March 24, 2023

US, Russia, others conveyed clear message that equipment for Indian forces have to be produced in India: Rajnath | India News – Times of India

NEW DELHI: India has very clearly conveyed to the US, Russia, France and many of its partner countries that military platforms and weapons required by the Indian armed forces to confront myriad security challenges have to be manufactured on Indian soil, defence minister Rajnath Singh said on Saturday.
Talking about the regional security matrix, he said a country born out of the partition is perennially worried about seeing India’s progress while another one keeps on creating new plans, in an oblique reference to Pakistan and China respectively.
“For the security of India and its people, it is necessary that we develop our defence capacity and capability so that even the most powerful country in the world has to think a thousand times before planning anything that endangers our interests,” he said at FICCI.
“Our government’s aim is not to attack anyone, but prepare our armed forces to be ready at all times to give a befitting reply to the country’s enemies,” Singh said.
He said most of the countries around the world have friendly ties with India and a message has been conveyed to the US, Russia, France and many others that India wants to manufacture the defence equipment required by its armed forces on Indian soil as “national security is our top priority”.
“We have told every friendly country that we want to produce the military platforms, weapons and ammunition in India itself keeping in mind the security of the country,” he said.
“We have conveyed this message to the US, Russia, France and others as well. We do not hesitate to communicate this message,” Singh added.
He said the message to the countries producing military equipment has been that: “Come make in India, come make for India and come make for the world”.
“We will maintain the friendship with the countries but at the same time we make it clear that whatever military equipment, weapons and ammunition are needed by us have to be produced in India,” the defence minister said.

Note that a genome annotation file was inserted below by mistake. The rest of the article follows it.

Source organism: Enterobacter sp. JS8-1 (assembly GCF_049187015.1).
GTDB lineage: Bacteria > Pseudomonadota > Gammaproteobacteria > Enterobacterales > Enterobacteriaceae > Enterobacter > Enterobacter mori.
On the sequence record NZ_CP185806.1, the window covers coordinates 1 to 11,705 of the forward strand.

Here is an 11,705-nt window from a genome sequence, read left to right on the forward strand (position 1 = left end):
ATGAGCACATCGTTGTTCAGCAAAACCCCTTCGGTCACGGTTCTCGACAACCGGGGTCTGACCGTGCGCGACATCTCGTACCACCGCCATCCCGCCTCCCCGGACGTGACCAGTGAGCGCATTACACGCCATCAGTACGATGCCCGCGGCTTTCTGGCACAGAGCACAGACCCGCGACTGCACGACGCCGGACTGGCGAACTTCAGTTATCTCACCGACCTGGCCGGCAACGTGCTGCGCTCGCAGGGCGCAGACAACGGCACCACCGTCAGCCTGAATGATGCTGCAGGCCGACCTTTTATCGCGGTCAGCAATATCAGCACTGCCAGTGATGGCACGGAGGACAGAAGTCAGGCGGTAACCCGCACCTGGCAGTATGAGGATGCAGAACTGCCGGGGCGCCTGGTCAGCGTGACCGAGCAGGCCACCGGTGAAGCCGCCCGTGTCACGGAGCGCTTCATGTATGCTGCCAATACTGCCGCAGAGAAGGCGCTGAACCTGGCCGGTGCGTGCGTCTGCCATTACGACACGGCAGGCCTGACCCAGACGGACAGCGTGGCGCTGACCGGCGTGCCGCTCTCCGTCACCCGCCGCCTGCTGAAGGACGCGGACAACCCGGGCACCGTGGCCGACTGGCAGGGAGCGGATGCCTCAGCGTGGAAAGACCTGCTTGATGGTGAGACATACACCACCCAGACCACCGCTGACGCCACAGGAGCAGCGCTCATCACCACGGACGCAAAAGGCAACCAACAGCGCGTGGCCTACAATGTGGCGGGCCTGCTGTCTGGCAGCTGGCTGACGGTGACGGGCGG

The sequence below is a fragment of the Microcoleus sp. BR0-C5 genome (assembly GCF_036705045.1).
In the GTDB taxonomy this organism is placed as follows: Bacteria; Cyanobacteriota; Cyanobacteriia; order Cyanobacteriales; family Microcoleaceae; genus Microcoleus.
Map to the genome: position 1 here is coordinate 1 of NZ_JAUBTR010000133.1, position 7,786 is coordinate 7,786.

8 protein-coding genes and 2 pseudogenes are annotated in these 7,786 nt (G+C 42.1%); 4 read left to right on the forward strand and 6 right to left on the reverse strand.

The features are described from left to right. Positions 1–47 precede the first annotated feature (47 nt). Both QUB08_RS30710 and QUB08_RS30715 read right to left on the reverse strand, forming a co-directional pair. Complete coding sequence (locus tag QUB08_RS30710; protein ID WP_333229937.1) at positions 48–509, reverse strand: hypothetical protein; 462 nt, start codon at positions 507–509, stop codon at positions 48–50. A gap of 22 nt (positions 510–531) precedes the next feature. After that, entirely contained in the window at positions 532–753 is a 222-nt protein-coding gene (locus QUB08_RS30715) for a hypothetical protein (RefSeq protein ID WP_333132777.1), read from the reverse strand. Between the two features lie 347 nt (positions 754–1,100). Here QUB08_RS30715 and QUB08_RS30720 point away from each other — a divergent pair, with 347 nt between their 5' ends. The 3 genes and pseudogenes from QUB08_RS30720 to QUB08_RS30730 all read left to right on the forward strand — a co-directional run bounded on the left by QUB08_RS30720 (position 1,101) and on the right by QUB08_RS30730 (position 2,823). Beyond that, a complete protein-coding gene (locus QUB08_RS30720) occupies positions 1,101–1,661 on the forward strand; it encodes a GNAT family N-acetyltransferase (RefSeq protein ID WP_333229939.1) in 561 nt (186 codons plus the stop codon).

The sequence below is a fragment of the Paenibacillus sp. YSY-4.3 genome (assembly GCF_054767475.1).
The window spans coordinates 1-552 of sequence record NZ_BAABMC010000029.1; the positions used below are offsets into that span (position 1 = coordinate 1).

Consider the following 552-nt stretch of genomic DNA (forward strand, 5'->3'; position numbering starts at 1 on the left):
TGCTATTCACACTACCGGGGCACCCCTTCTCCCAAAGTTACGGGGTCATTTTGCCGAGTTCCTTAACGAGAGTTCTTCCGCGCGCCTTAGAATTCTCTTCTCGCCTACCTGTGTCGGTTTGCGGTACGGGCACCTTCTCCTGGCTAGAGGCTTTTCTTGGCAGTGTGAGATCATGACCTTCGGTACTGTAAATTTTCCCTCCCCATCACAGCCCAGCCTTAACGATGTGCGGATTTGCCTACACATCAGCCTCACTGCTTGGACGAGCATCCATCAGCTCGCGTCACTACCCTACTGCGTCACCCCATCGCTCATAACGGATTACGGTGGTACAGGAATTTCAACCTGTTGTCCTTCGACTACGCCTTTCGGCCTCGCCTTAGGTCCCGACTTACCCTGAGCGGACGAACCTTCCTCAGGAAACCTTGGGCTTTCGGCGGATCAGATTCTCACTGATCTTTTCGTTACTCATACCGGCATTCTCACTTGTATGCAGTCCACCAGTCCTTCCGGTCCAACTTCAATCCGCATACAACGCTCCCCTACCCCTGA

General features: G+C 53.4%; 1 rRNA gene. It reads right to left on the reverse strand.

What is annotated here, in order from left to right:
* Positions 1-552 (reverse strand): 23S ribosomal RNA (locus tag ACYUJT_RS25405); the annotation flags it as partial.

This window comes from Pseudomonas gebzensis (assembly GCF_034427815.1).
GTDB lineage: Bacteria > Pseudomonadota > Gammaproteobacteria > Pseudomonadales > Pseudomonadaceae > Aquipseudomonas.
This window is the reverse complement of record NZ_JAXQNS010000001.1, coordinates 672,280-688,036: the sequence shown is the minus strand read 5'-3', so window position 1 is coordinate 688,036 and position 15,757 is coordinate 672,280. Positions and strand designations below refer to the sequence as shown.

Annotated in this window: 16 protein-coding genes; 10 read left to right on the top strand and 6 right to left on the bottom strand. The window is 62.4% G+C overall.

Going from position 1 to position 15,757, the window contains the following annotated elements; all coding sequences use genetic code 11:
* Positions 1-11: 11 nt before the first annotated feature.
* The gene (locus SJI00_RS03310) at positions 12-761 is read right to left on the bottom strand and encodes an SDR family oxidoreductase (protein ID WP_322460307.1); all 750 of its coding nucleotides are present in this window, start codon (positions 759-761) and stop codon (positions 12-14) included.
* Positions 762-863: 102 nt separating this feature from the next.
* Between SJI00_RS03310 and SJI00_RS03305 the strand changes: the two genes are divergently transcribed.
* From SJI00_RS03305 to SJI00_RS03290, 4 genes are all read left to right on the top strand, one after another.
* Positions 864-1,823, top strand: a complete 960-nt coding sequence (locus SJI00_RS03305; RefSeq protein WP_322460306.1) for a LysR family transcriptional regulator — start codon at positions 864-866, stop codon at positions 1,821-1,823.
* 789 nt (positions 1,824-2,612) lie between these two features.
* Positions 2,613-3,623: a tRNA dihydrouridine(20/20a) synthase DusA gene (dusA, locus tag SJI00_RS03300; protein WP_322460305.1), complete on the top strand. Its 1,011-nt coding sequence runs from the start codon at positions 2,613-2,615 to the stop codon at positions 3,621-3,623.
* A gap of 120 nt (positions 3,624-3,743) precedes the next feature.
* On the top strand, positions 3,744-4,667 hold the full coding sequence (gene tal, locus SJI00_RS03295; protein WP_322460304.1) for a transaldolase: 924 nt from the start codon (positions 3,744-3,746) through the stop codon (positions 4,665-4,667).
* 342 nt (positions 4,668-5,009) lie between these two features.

“I tell it very clearly and with confidence. And you will be happy to know that I get a positive response from them,” he said.
Citing an example, Singh said following his talks with French defence minister Florence Parly on Friday, it was agreed that a major French company will produce “an engine” in India by joining hands with an Indian company under the strategic partnership model. He, however, did not elaborate.
People familiar with the development, however, said the project will be focused on the requirement for military helicopters that India plans to roll out in the next few years.
Describing the US as the biggest exporter of military hardware, Singh said it would wish that the countries that purchase its weapons are its friends. He said India will maintain a friendship, but at the same time, clearly keep informing that whatever platforms are required have to be produced in India.
Singh elaborated on the government’s vision to make India a global defence manufacturing hub, stressing that the focus is to modernise the armed forces and create a strong self-reliant defence industry that can help in safeguarding the country from conventional and non-conventional threats.
He also mentioned the recent agreement with Russia worth more than Rs 5,000 crore to manufacture over six lakh AK-203 Rifles in Amethi in Uttar Pradesh.
The defence minister listed out measures to promote foreign investment, including increasing the FDI limit to 74 per cent through automatic route and 100 per cent through government route under certain circumstances. He said, foreign investment will help to create an ecosystem of defence manufacturing in the country.
Singh also referred to the government’s decision to not import 209 military equipment under a staggered timeline to promote the domestic defence industry and indicated that the items under the list may touch 1,000.
“When I talk about ‘India Beyond 75’, I believe that this ‘positive list’ will be around 1000 items in this decade. I am very positive about this,” he said.
The defence minister also talked about the need for “fair competition” between private and public sector companies and described the corporatisation of the over 200-year-old Ordnance Factory Board as the biggest reform in the defence sector after Independence.
“At present, India’s defence and aerospace manufacturing market is worth Rs 85,000 crores. I believe it will increase to one lakh crore in 2022,” he said.
The government has initiated a series of measures in the last couple of years to encourage the domestic defence industry.
In August last year, Singh announced that India will stop the import of 101 weapons and military platforms like transport aircraft, light combat helicopters, conventional submarines, cruise missiles and sonar systems by 2024.
A second list, putting import restrictions on 108 military weapons and systems such as next-generation corvettes, airborne early warning systems, tank engines and radars, was issued a few months later.
In May last year, the government announced increasing the FDI limit from 49 per cent to 74 per cent under the automatic route in the defence sector.

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